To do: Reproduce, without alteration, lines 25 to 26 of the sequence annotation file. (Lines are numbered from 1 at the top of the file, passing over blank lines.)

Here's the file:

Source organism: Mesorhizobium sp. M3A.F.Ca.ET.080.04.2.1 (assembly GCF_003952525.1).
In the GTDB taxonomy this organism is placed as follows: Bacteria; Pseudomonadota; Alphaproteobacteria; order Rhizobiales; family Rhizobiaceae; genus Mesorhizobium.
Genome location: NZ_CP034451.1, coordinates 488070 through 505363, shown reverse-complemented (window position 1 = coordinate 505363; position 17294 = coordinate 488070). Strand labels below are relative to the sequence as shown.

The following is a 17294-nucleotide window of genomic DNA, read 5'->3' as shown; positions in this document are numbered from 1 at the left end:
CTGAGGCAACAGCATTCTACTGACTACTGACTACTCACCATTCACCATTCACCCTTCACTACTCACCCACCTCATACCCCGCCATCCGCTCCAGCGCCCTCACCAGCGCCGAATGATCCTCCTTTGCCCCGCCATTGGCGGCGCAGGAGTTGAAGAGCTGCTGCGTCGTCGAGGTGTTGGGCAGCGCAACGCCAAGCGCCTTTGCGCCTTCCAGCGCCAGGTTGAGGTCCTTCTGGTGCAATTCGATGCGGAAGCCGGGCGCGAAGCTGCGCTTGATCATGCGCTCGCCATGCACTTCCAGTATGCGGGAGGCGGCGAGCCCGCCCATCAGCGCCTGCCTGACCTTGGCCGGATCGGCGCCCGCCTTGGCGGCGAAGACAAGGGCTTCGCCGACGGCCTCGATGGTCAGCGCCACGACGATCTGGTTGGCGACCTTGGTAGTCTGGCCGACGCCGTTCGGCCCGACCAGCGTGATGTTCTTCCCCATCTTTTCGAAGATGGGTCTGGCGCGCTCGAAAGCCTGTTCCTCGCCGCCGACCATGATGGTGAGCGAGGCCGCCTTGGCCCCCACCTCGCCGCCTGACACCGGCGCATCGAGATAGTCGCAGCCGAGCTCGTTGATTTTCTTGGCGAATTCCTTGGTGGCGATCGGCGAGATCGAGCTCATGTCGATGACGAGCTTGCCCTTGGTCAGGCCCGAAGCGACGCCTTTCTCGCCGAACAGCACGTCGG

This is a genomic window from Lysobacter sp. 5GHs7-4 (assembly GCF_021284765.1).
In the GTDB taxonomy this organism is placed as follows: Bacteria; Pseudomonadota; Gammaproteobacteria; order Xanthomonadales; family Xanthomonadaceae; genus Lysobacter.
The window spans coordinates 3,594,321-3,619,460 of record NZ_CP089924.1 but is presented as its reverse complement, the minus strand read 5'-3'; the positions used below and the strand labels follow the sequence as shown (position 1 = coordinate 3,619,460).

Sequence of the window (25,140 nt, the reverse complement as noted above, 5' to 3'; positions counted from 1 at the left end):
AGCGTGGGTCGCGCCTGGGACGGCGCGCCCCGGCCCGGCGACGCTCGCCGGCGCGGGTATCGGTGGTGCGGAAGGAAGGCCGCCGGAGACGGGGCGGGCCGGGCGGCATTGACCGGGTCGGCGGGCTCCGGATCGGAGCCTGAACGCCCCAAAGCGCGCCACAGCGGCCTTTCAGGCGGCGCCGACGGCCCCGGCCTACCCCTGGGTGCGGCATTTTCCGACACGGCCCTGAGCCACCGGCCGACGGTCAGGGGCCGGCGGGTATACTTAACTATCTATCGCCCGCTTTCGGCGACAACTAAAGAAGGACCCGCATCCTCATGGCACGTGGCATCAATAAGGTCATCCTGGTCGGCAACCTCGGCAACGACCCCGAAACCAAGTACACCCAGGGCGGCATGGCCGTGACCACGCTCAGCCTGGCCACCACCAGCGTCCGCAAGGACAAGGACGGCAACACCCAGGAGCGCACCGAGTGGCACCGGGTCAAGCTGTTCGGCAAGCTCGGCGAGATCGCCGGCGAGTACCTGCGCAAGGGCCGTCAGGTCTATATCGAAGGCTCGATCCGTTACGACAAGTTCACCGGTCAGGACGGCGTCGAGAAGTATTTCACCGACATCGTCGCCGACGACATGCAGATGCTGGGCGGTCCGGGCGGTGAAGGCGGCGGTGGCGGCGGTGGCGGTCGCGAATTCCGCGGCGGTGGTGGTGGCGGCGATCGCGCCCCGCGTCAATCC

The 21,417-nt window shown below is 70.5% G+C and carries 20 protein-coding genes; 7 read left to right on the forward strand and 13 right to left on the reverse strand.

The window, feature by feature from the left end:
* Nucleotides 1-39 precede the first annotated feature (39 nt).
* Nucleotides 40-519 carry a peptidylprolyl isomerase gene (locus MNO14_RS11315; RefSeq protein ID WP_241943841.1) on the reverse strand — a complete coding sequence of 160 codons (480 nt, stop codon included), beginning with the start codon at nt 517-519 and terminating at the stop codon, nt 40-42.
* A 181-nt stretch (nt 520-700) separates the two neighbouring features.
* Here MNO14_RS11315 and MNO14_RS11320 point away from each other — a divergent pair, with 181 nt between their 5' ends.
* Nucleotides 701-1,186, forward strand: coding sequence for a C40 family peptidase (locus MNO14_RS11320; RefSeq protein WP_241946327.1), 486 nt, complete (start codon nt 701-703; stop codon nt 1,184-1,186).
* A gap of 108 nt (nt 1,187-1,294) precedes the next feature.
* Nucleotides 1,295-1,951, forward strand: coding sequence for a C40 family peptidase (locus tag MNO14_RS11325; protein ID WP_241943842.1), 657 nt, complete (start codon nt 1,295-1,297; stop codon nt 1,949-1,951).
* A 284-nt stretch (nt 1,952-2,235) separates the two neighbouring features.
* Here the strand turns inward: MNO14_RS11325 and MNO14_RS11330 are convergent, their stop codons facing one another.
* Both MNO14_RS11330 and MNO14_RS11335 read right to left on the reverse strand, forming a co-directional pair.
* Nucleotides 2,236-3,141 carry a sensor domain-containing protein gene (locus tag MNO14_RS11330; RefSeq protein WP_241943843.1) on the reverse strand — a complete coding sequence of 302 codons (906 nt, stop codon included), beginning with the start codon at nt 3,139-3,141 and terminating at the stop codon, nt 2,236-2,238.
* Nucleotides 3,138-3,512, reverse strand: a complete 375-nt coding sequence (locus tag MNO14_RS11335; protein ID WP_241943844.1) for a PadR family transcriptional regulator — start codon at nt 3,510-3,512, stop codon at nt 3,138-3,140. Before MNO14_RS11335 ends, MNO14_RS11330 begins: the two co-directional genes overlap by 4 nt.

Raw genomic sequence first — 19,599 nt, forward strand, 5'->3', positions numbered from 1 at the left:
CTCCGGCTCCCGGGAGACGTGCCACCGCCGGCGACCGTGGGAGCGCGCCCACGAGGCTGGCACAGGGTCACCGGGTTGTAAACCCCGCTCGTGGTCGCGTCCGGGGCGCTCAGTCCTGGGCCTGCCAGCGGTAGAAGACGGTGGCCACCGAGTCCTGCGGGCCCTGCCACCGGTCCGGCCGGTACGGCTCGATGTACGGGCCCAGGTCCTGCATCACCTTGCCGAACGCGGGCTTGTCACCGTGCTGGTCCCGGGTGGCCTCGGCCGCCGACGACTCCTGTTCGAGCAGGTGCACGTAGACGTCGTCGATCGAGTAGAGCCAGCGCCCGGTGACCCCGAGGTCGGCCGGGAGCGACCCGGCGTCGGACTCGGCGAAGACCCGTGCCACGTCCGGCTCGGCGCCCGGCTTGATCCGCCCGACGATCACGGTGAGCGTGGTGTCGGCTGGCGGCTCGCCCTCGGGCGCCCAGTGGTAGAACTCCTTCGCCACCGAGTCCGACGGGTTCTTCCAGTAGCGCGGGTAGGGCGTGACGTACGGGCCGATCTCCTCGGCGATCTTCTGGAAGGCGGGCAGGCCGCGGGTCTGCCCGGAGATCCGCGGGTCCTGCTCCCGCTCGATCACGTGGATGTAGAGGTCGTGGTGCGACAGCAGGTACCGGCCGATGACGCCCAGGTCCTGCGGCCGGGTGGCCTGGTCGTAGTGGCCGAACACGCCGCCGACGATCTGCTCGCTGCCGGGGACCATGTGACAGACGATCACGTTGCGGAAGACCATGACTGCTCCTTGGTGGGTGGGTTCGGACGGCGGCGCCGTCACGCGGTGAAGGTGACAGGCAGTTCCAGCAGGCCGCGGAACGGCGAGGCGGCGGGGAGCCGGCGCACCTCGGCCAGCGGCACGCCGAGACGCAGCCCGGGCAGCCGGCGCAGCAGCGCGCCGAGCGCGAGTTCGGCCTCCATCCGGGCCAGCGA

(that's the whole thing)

Raw genomic sequence first — 19,599 nt, forward strand, 5'->3', positions numbered from 1 at the left:
CTCCGGCTCCCGGGAGACGTGCCACCGCCGGCGACCGTGGGAGCGCGCCCACGAGGCTGGCACAGGGTCACCGGGTTGTAAACCCCGCTCGTGGTCGCGTCCGGGGCGCTCAGTCCTGGGCCTGCCAGCGGTAGAAGACGGTGGCCACCGAGTCCTGCGGGCCCTGCCACCGGTCCGGCCGGTACGGCTCGATGTACGGGCCCAGGTCCTGCATCACCTTGCCGAACGCGGGCTTGTCACCGTGCTGGTCCCGGGTGGCCTCGGCCGCCGACGACTCCTGTTCGAGCAGGTGCACGTAGACGTCGTCGATCGAGTAGAGCCAGCGCCCGGTGACCCCGAGGTCGGCCGGGAGCGACCCGGCGTCGGACTCGGCGAAGACCCGTGCCACGTCCGGCTCGGCGCCCGGCTTGATCCGCCCGACGATCACGGTGAGCGTGGTGTCGGCTGGCGGCTCGCCCTCGGGCGCCCAGTGGTAGAACTCCTTCGCCACCGAGTCCGACGGGTTCTTCCAGTAGCGCGGGTAGGGCGTGACGTACGGGCCGATCTCCTCGGCGATCTTCTGGAAGGCGGGCAGGCCGCGGGTCTGCCCGGAGATCCGCGGGTCCTGCTCCCGCTCGATCACGTGGATGTAGAGGTCGTGGTGCGACAGCAGGTACCGGCCGATGACGCCCAGGTCCTGCGGCCGGGTGGCCTGGTCGTAGTGGCCGAACACGCCGCCGACGATCTGCTCGCTGCCGGGGACCATGTGACAGACGATCACGTTGCGGAAGACCATGACTGCTCCTTGGTGGGTGGGTTCGGACGGCGGCGCCGTCACGCGGTGAAGGTGACAGGCAGTTCCAGCAGGCCGCGGAACGGCGAGGCGGCGGGGAGCCGGCGCACCTCGGCCAGCGGCACGCCGAGACGCAGCCCGGGCAGCCGGCGCAGCAGCGCGCCGAGCGCGAGTTCGGCCTCCATCCGGGCCAGCGA